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Archive for October, 2011

Sharing your writing is such an important part of the writing process. It is in fact the main reason for writing – you want to be heard. This is one of the basic human requirements for emotional health – not to be sniffed at. And nothing to be ashamed of.

So, how to do this?

The traditional route has been publication. But – as we all know – although you can improve your chances in many ways, publication is a long slow route to ‘being heard’.

Quicker and – in some ways – equally effective is reading aloud. And you can do this to family, friends, and your local community. Writers’ groups and literature festivals with ‘open mic’ sessions when everyone has an opportunity to read abound. The Way in? To find a group near you, check out the National Association of Writers’ Groups (www.nawg.co.uk.)  

Join several – different demographics. More testing that way – and although you may feel more comfortable with, say, the middle-aged and middle-class – how rewarding if your words impact on twenty-year-old former illicit drug users!

If you live in an almost writers’ group free zone, however, all is not lost. There are a number of on-line writers’ communities for advice, information and critiquing opportunities. Google writers’ groups and choose some that appeal to explore. Some are free. Some cost. Some are a mix. I like The Word Cloud arrangement (See http://www.writersworkshop.co.uk )

A stage beyond this is critique groups run by publishing houses on the look-out for new talent. Check out:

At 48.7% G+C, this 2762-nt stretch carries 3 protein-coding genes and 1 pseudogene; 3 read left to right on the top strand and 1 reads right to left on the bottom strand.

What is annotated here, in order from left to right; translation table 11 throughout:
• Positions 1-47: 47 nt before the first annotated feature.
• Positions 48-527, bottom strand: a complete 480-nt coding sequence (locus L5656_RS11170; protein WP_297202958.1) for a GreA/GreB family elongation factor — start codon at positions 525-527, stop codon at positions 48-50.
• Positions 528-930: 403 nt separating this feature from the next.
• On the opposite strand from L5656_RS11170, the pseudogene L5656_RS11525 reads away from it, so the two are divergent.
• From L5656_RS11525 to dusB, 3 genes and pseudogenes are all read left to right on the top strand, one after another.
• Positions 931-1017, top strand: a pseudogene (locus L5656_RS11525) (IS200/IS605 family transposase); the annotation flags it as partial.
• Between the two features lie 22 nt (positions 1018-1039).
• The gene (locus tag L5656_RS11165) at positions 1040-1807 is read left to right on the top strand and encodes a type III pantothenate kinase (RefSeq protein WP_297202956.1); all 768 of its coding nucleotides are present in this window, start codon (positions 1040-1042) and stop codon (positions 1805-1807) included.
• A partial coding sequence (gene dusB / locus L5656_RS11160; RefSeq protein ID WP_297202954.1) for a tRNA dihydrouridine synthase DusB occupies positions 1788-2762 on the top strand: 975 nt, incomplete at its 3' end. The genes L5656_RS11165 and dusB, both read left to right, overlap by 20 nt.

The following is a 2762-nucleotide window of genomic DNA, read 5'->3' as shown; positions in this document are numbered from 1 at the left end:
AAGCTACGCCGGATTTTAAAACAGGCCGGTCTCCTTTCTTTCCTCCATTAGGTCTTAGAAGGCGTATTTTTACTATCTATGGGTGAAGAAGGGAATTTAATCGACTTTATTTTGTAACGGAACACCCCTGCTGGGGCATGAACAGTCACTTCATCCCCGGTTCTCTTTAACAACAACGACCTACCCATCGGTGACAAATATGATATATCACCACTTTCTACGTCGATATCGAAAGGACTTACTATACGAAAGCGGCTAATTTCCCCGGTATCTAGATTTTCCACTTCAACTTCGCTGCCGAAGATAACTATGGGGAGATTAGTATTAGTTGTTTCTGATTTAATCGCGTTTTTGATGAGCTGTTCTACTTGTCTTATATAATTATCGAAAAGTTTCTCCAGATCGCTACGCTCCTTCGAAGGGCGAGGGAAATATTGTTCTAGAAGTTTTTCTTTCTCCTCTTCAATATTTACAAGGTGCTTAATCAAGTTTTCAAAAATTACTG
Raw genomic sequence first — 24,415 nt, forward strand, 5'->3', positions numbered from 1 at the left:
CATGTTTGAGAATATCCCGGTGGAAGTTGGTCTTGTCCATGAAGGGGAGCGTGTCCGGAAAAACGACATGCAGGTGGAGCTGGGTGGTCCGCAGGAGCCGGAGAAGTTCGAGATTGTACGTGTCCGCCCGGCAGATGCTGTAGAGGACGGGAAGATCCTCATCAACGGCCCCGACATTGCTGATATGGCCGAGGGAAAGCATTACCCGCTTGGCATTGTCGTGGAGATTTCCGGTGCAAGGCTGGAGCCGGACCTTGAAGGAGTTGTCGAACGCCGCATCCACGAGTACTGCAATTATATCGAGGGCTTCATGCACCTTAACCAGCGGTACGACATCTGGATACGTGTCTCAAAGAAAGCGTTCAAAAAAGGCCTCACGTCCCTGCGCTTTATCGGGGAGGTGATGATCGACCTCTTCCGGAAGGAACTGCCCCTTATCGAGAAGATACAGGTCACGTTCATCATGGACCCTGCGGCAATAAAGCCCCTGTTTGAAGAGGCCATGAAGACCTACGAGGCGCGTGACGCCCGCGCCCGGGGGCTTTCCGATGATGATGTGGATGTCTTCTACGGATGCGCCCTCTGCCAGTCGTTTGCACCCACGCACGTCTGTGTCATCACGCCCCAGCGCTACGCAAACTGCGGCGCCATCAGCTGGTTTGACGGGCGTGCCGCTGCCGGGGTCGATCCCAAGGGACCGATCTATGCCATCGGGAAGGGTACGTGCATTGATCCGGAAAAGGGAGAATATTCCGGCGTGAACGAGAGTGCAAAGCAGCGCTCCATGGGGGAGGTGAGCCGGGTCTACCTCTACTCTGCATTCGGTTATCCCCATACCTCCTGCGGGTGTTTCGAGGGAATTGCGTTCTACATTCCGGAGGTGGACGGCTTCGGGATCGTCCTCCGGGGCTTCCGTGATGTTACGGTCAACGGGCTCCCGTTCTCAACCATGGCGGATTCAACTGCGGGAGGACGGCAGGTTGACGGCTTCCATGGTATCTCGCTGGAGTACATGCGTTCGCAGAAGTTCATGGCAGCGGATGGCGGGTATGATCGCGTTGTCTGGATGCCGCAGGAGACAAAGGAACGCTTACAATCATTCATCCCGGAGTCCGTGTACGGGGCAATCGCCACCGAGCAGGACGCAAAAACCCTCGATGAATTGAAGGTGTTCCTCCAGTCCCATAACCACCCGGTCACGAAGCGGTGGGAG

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There’s far more to speech than words. Whether you want to write plays, field memorable characters in your novel or simply learn more about people for professional and personal reasons, you need to be able to read the signs.

Here’s an exercise to improve your attentive listening skills – which will particularly help you as a writer creating characters.

  • Take your notebook to a public place.
  • Settle down and listen. Not to the content. To the way speech is delivered.
  • Make notes on the voices you hear:
    • Think about pace – is the speaker speaking quickly or slowly, interrupting their ‘dialogue partner’?
    • Are they waiting for their dialogue partner to finish – without really listening – so they can then say what they want to say
    • Are they finishing sentences for other people?
    • Are they greeting each statement or question with a pause and what impact is that silence having?
    • Do they have an accent? Is a regional flavour present in their choice of vocabulary or the sound of their words?
    • What does this tell you about their educational background or class?
    • Do they have favourite/characteristic phrases which they repeat?
    • What is the tone – high, low, aggressive or appealing?
    • While you are listening, does this change? How does it change?

By doing this, you will develop some guidelines for when you are creating your own characters. But, be careful. People don’t like to be listened to, un-invited. One of my clients was embroiled in a heated exchange for listening and note-taking too obviously. Be discreet!

 

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